Single-servings’ role in the future of food and the environment

Single-servings' role

Time, effort, and convenience often direct consumer choices, and the way consumers make their coffee in the morning is no exception. Over the last few years, single-serving coffeemakers have stepped in to serve consumers while taking into account those three essentials, and the technology has expanded rapidly ever since.

Keurig Green Mountain, arguably the most prominent face of single-serving beverages and food, pulled in $4.7 billion in revenue for fiscal year 2014—much of which the company attributed to its single-serving K-Cup technology. Keurig has signed deals with everyone from Coca Cola Co. to Dunkin’ Donuts, and with a new device in the wings, the company and single-serving commodities show no sign of slowing.

Not to be outdone, the leader in single-serving coffee machine and capsule sales, however, is Nestle SA, the world’s largest coffee (and food) company, and its Nespresso devices. However, coffee’s fastest-growing market, single-serving coffee, accounts for less than one-fifth of the company’s revenues, while roast and ground coffee account for more than 40%. Even massive retailers like Starbucks have hopped onboard with its proprietary Verismo single-serving coffee machine.

The question is, what type of effect will single-servings have on the food industry in the future? As single-serving pod technology continues to post remarkable sales, it seems that this new food craze is here to stay.

But does the prominence of single-serving coffee come at a cost, particularly to the environment? And does it say anything that Keurig’s co-founder John Sylvan doesn’t own a Keurig machine himself?

Welcome: Keurig Kold

Keurig Green Mountain has announced its newest countertop single-serving drinks device: the Keurig Kold, which is set to launch in fall 2015. Instead of its traditional hot drinks and foods, the Keurig Kold makes—you guessed it—cold drinks in both the carbonated and noncarbonated variety using the same K-Cup technology.

Keurig has already signed on several companies to supply the device’s initial selection, including Coca Cola Co., who increased its stake in the company last year, and Dr Pepper Snapple Group. Keurig is also offering its own proprietary brands to round out the first wave of cold drink pods.

The explosion of single-serving coffee pods

Keurig K-Cup sales have been massive over the past year, with Keurig reporting a 22% increase in K-Cup sales. This has been due in part to its successful original Keurig machine, which has attracted more than just coffee and other assorted beverage partners, most recently including DS Services of America and the K-Cup version of its coffee, Javarama.

But K-Cups have also lured in food partnerships as well, including General Mills’ Nature Valley Bistro Cups Oatmeal, though Keurig was not involved in the deal. Now with Keurig Kold and the chilled K-Cup technology, it’s likely that those sales will be driven up further.

Single-serving pods’ effects on the environment

The rise of single-serving coffee pods have been all well and good for the single-serving beverage and food industry, but how has the environment fared as a result? K-Cups, for example, are not recyclable or biodegradable, and with pod-based coffee machines in nearly one-third of American homes, that’s a lot of single-serving pods ending up in a landfill.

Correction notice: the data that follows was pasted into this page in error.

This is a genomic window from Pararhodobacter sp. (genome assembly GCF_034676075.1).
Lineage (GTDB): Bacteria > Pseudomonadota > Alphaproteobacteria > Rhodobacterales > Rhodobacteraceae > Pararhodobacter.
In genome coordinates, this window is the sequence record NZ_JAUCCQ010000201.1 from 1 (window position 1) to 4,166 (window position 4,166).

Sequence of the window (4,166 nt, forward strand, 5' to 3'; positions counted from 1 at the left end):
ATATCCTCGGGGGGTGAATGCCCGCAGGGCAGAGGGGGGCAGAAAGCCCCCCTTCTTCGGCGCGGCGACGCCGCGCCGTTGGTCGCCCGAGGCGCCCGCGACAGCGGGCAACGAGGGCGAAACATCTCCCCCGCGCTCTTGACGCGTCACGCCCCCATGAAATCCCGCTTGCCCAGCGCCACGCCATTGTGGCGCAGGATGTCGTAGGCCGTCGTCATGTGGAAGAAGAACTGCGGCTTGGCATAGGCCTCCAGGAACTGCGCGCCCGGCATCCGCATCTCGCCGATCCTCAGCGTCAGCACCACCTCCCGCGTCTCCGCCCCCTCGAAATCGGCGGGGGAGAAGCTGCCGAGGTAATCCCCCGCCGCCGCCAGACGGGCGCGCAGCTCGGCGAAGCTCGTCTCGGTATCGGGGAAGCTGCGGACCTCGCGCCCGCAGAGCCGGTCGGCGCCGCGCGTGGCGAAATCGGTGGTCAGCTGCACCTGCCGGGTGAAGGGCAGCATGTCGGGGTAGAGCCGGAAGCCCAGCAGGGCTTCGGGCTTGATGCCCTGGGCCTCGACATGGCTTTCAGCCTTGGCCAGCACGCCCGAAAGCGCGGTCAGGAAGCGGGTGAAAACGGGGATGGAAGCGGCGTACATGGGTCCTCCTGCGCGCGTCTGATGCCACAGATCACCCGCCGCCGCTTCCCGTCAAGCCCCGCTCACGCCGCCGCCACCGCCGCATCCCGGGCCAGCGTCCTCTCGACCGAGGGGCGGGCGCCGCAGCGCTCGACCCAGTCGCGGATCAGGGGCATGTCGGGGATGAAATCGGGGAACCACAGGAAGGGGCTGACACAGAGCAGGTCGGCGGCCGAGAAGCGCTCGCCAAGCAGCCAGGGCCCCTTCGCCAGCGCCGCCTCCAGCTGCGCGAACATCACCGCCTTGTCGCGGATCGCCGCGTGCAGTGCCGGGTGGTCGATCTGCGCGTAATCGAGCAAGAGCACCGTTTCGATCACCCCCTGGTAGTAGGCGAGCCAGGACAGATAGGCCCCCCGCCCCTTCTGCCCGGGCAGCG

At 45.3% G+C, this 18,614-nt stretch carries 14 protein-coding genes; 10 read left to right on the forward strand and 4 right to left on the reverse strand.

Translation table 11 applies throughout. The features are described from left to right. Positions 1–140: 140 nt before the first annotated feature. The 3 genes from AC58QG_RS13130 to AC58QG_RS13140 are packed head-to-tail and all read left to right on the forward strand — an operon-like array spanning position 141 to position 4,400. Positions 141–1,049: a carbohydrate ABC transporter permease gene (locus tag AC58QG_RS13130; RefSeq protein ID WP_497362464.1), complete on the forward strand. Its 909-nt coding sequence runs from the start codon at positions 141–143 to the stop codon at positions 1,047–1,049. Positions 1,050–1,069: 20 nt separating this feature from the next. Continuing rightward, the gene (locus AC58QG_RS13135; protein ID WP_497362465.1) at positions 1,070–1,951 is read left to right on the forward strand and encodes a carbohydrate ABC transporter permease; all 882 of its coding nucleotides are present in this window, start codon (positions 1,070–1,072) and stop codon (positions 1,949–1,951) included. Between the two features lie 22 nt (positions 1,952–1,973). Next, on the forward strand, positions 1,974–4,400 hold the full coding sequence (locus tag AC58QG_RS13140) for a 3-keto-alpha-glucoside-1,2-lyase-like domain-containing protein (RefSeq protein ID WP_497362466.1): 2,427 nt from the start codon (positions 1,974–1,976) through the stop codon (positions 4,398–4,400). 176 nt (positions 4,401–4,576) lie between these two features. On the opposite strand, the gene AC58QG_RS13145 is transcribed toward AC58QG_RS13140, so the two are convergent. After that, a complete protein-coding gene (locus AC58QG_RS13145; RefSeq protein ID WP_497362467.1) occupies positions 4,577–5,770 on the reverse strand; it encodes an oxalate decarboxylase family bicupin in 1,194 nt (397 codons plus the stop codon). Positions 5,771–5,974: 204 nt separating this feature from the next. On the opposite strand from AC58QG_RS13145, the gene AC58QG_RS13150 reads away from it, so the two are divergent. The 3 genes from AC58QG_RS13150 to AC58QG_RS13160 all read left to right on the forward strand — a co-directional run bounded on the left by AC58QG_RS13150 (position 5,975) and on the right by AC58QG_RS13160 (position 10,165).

Because many single-serving coffee pods are made of several different plastics, many feel it is unlikely that they will ever be truly recyclable in their current state. Keurig cofounder Sylvan laments that the expensive technology produces too much waste and bears a heavy cost for both the environment and consumers.

Proponents of single-serving pod technology and machinery do have merit. Pod machine users can save electricity by making single-serving hot drinks instead of using constant electricity to keep a pot warm for extended periods of time. Also, using single-serving pods means coffee grounds are being used more efficiently to extract more coffee from each bean. Proponents say this is crucial because coffee beans need a lot of water to be harvested, and every time a cup of coffee does not extract as much coffee from the bean as possible, the water needed for that harvest has been wasted.

How single-serving companies are addressing environmental issues

Maybe there’s hope? Keurig came out with a statement on its website that it is “committed to making 100% of K-Cup packs recyclable by 2020.” Still more recently, Keurig debuted a partially recyclable travel mug-sized coffee pod, called the K-Mug.

Other companies are taking the initiative as well. In April of last year, Mother Parkers Tea and Coffee became the most recent business at that time to make single-serving pod technology less harmful to the environment with its EcoCup, a clear, recyclable pod. Trader Joe’s makes a recyclable pod and encourages consumers to dump out the unused grounds on acid-loving plants, like roses and tomatoes. OneCup from Rogers Coffee & Tea Market is 97% biodegradable and comes in several varieties.

Single-serving pods have had a massive impact on the food and beverage industries already and have attracted many big-name companies that aim to capitalize on this surging movement. The next question for these companies, particularly single-serving pod creators, will be how they can cut costs to consumers and the environment in the future to keep the single-serving trend alive.

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